Dates, timings and authors of posts.
Frequency of posts. Generally speaking, blog posts are more infrequent (once or twice a week), while posts on social media channels could range from 3 to 5 times per week.
Formats of content, eg a blog article on the website, Facebook status update, photo on Instagram, or 140 character Tweet.
Headlines and short summaries of each item. For Facebook and Twitter, it can be the actual posts themselves.
Images (thumbnails preferable) or links.
* Content Pro Tip: Keep your content mix to roughly 80% helpful content and 20% sales/promotional content.
Create Great Content
Now that you’ve fleshed out your calendar, it is time to dive into the meat of content marketing. There are lots of online resources on writing (eg How To Write For Your Audiences), photography, design, videography, and creating of podcasts.
Here are some useful tips to consider:
Effort versus utility. Reserve your best content work for special occasions.
Use a consistent brand voice. Dr Jekyll and Mr Hyde are not good content marketers!
Make it personal, authentic, and human. Robots need not apply.
Occasionally, crowdsource customer content and feature them. They will love you for it!
Acquire, Convert and Relate
OK, so you’ve enchanted your audiences and online communities with breathtaking content. What next?
The show is not over yet – you need to convert them to paying customers!
Consider the following:
Introduce an opt-in email subscription mechanism to encourage readers and followers to be a member.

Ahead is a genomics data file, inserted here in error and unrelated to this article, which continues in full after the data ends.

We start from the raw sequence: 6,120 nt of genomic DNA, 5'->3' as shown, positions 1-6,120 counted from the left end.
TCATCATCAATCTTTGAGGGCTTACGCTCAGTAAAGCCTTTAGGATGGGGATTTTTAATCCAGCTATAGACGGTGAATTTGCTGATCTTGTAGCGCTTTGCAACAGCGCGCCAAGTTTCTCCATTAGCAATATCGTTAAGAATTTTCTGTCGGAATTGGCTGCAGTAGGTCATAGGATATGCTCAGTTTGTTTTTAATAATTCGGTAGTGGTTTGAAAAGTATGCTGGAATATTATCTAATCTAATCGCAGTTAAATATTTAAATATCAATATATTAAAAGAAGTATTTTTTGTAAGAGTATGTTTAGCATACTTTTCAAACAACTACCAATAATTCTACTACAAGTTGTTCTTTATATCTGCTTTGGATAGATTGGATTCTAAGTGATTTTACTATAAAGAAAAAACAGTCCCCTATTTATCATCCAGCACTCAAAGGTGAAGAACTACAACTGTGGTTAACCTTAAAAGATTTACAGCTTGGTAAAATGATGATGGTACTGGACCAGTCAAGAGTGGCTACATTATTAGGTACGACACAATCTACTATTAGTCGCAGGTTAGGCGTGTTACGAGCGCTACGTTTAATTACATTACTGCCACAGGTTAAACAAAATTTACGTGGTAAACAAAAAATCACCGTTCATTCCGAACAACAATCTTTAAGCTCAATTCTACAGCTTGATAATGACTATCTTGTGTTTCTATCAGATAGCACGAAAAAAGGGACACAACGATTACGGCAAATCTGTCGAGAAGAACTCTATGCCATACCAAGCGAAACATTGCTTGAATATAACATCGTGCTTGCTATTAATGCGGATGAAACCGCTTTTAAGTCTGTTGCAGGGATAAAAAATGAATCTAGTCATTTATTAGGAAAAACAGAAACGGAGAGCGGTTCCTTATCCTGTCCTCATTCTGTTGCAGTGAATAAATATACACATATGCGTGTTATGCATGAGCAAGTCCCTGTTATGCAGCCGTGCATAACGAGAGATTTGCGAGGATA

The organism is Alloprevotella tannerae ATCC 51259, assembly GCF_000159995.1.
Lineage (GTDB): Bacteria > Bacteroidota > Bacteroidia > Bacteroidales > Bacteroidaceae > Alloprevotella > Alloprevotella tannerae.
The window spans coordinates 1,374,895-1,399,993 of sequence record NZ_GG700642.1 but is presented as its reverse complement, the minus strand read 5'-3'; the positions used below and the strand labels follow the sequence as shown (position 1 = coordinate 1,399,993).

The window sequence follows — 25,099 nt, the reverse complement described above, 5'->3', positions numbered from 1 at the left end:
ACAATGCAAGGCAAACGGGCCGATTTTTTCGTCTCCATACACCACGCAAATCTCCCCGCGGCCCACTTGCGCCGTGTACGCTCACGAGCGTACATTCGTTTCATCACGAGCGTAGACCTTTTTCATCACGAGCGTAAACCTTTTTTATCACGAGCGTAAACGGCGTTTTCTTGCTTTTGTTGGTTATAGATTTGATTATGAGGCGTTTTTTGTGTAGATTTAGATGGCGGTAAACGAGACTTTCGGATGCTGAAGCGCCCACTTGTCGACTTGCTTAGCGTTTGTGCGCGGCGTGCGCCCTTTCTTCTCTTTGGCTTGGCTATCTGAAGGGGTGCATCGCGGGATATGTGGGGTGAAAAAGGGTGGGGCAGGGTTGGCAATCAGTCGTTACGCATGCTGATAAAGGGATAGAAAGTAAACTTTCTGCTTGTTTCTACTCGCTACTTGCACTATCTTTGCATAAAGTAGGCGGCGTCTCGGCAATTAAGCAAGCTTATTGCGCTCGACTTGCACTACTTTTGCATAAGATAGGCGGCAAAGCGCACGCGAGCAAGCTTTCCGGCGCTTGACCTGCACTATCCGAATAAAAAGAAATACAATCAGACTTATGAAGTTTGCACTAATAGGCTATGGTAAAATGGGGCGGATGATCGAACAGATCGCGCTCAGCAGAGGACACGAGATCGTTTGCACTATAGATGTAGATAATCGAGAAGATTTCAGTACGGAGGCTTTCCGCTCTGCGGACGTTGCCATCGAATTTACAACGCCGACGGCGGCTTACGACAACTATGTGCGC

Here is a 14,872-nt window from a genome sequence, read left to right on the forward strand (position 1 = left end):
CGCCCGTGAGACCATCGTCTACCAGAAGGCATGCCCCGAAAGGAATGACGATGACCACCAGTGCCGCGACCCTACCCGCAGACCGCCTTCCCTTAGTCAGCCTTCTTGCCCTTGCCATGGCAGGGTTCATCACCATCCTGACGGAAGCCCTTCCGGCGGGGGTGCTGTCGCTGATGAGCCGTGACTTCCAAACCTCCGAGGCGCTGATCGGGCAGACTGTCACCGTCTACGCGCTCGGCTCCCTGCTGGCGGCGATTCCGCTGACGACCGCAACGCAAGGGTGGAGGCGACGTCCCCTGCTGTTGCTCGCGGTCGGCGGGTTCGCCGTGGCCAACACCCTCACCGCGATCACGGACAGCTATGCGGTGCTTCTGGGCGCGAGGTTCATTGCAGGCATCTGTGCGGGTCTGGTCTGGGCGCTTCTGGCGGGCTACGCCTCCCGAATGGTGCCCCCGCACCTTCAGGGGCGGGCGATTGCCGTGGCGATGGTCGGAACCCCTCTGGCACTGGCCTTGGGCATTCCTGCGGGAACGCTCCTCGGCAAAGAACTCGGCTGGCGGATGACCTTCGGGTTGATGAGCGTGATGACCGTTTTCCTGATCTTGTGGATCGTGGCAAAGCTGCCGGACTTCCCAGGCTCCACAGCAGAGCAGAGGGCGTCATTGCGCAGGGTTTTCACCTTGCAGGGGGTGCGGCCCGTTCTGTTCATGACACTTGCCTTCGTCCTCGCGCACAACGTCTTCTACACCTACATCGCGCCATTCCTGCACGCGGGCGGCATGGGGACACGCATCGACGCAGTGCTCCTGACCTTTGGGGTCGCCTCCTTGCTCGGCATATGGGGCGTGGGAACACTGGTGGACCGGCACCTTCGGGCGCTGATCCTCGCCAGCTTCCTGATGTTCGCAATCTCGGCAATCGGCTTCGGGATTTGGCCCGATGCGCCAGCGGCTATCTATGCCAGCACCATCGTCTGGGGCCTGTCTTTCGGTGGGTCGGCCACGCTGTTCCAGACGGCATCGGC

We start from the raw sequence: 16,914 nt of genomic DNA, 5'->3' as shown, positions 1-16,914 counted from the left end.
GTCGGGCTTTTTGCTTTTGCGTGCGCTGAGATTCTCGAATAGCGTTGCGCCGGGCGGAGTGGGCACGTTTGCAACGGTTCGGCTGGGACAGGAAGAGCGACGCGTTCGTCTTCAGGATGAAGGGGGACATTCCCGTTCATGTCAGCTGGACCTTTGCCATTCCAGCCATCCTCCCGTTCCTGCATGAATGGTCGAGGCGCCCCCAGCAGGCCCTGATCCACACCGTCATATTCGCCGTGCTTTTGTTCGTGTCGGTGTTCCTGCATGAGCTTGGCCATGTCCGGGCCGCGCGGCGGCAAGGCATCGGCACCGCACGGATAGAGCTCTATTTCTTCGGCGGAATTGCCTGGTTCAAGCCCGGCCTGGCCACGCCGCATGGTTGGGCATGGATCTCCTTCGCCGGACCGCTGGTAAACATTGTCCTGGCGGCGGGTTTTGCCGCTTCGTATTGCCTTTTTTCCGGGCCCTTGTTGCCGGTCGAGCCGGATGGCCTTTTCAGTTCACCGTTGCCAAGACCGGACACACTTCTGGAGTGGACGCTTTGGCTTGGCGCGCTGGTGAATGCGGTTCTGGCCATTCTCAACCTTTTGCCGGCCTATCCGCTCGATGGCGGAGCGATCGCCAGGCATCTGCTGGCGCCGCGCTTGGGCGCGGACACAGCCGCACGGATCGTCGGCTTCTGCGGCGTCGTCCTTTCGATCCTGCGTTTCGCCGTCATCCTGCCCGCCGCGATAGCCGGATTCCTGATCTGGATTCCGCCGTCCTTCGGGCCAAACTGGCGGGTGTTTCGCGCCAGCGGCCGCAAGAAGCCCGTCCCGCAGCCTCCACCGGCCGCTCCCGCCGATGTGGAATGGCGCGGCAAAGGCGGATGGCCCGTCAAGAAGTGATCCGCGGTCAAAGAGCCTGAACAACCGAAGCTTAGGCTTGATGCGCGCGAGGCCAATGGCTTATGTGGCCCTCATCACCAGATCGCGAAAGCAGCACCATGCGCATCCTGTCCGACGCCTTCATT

Create a regular newsletter to prime them on what’s happening. You may use the newsletter to also promote or market your products or services with member specials.
Once in a while, include a marketing message in your content to promote your products or services. However, don’t do this too often.
Gate your best content behind a name and email sign up. This could be extremely valuable stuff like an eBook, webinar, instructional video, or research report. Michael Stelzner calls these “nuclear content” (see Launching Your Business with Social Media).
Organise meet-ups and face-to-face events to engage your communities. Trust me, nothing beats meeting each other in the flesh.
Measure Content Marketing Performance
Last, but certainly not least, you need to track and measure how well your content marketing campaigns perform. Once again, there is a list of things that you should do:
What are your yardsticks of success? Number of views and visitors to your website? Sign ups for your email list? Conversion of leads to paying customers?
Have you incorporated a tracking code on your website or blog? Google Analytics is a great tool for this, but there could be others too.
How frequently do you measure success? Introduce a weekly and monthly review mechanism to see what worked and what doesn’t.
Is there a feedback mechanism to learn from successes and mistakes?
Naturally, it is impossible to cover the entire breadth and depth of content marketing with a single blog post. However, I hope that this gives you a good idea of what it encompasses.
Check out the convenient infographic below summarising the 9 steps involved in creating a content marketing campaign checklist. Feel free to share it as long as you attribute it with a link back to this article. 🙂
Need more detailed help in crafting and implementing your content marketing strategy? Drop me a comment or leave your particulars and message in our contact form.